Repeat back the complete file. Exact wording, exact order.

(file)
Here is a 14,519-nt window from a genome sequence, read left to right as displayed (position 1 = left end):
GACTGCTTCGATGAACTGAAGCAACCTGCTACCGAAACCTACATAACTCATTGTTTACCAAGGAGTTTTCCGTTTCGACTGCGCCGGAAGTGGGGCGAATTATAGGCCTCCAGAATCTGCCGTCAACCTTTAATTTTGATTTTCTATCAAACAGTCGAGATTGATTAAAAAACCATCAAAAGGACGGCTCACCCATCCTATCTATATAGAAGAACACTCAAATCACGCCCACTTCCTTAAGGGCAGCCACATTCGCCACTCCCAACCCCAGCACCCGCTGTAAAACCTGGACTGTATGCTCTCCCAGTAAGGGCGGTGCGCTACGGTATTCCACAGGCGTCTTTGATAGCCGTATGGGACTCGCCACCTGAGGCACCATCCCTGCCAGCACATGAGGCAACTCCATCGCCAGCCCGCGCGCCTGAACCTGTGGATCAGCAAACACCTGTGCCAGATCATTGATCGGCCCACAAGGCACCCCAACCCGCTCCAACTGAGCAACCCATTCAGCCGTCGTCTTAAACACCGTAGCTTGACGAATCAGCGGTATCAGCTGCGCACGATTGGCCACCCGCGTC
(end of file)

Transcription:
Here is a 14,519-nt window from a genome sequence, read left to right as displayed (position 1 = left end):
GACTGCTTCGATGAACTGAAGCAACCTGCTACCGAAACCTACATAACTCATTGTTTACCAAGGAGTTTTCCGTTTCGACTGCGCCGGAAGTGGGGCGAATTATAGGCCTCCAGAATCTGCCGTCAACCTTTAATTTTGATTTTCTATCAAACAGTCGAGATTGATTAAAAAACCATCAAAAGGACGGCTCACCCATCCTATCTATATAGAAGAACACTCAAATCACGCCCACTTCCTTAAGGGCAGCCACATTCGCCACTCCCAACCCCAGCACCCGCTGTAAAACCTGGACTGTATGCTCTCCCAGTAAGGGCGGTGCGCTACGGTATTCCACAGGCGTCTTTGATAGCCGTATGGGACTCGCCACCTGAGGCACCATCCCTGCCAGCACATGAGGCAACTCCATCGCCAGCCCGCGCGCCTGAACCTGTGGATCAGCAAACACCTGTGCCAGATCATTGATCGGCCCACAAGGCACCCCAACCCGCTCCAACTGAGCAACCCATTCAGCCGTCGTCTTAAACACCGTAGCTTGACGAATCAGCGGTATCAGCTGCGCACGATTGGCCACCCGCGTC